Romanian occultists balk at new taxes, regulations


Most countries don’t view the occult as a potential government revenue source, but then again, Romania isn’t most countries. 

The land that gave us Vlad the Impaler and his fictional descendent, Count Dracula, has always seemed to border Hungary and Serbia on one side and the Astral Plane on the other. If you follow Romanian politics–and who doesn’t?–you’re probably still fascinated with Romanian Presidential runner-up Mircea Geoana’s accusations in January that President Traian Basescu won reelection by subjecting Geoana to a telepathic “negative energy attack” that disrupted his concentration during a key debate. Before you laugh, there’s evidence that the winning candidate may have employed a consultant whose skills reportedly include mind control, clairvoyance and hypnosis. As the Associated Press reported:

...the recent publication of photos showing well-known parapsychologist Alidor Manolea close to Basescu during the campaign has caused Romanians to wonder whether the President really did put a hex on his rival. The photos show Manolea, a slightly built, bearded man with a round face and cropped receding hair, walking yards behind Basescu ahead of the debate.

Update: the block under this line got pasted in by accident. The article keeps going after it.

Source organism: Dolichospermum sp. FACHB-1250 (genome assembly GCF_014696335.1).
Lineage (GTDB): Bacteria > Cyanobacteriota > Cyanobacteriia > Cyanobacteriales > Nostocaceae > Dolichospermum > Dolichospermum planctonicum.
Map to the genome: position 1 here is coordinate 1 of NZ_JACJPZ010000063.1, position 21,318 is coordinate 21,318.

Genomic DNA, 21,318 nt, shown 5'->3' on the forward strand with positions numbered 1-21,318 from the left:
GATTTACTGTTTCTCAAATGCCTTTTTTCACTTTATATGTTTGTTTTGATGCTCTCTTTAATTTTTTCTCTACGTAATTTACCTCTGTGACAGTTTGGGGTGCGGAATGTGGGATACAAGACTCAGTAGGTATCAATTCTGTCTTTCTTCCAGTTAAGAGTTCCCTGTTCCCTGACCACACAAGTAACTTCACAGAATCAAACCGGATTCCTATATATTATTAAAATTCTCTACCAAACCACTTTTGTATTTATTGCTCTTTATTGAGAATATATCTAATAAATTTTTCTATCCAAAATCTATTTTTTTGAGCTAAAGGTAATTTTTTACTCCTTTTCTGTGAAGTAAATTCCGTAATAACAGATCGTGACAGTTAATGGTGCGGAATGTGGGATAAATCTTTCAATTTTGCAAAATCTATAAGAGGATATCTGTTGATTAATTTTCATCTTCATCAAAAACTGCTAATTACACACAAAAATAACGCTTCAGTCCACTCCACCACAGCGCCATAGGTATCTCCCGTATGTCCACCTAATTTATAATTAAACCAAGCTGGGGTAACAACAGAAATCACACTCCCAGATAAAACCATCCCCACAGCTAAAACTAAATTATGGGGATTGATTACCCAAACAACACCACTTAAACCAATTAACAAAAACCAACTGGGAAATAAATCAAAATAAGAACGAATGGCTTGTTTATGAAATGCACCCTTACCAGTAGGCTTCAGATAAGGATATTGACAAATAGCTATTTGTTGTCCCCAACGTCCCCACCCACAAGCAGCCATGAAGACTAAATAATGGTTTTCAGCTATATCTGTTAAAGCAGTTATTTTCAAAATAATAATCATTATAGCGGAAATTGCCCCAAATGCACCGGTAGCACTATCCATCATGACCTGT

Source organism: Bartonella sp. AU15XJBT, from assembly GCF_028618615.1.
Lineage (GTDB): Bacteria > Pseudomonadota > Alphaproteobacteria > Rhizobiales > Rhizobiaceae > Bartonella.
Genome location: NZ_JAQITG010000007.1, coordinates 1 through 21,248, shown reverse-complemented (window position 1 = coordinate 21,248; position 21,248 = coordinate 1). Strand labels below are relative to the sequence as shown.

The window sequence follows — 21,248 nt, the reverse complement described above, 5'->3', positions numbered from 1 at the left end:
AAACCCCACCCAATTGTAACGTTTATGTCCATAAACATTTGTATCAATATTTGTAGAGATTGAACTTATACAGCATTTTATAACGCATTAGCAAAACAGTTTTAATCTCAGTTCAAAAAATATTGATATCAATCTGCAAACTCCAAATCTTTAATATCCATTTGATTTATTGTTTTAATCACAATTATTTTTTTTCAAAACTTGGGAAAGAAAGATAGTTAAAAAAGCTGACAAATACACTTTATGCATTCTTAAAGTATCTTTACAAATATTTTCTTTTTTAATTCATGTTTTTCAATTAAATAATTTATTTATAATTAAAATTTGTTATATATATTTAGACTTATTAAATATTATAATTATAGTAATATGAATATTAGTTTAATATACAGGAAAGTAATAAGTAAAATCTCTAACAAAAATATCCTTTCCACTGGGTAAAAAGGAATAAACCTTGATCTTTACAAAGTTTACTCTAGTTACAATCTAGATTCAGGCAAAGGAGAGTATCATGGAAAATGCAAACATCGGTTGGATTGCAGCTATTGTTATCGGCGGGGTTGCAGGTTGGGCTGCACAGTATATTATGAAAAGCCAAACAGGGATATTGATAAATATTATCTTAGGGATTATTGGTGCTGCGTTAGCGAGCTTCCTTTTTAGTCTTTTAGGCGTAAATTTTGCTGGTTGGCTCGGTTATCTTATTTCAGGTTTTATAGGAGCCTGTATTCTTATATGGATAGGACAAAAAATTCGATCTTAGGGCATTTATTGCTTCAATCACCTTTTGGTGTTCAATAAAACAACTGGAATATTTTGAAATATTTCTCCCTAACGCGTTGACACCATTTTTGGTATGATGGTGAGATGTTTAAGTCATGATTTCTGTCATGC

You’d figure that with magic being such a potent force in electoral politics, seers and sorcerers would get preferential treatment from the officials that they may be helping to put in office. But instead, the occultists may need to form their own version of the Tea Party. In January, the Romanian government changed labor laws, officially recognizing witchcraft as a taxable profession. And now, the AP reports that the Romanian Senate has passed a bill that would threaten soothsayers with fines and even jail time if their prophecies don’t pan out as promised. 

Romania’s witches, who’ve already put a hex on the government by dumping mandrake root into the Danube, are even more outraged by this latest attempt to rein in their otherworldly activities. “Queen Witch” Bratara Buzea, the apparent head of the ethereal fraternity, told the AP that she would fight “to my last breath” to prevent the law from being promulgated. She insisted that soothsayers’ miscues are caused not by human error, but by faulty equipment.

“They can’t condemn witches, they should condemn the cards,” she complained. Additionally, she claimed, the fault sometimes belongs to the clients, who sometimes are reluctant to reveal their identities or needed personal information. “What about when clients give false information about themselves?” she challenged. “We can’t be blamed for that.”

Other provisions of the proposed law would require witches to have a permit and to provide their customers with receipts. They also would be barred from practicing near schools and churches.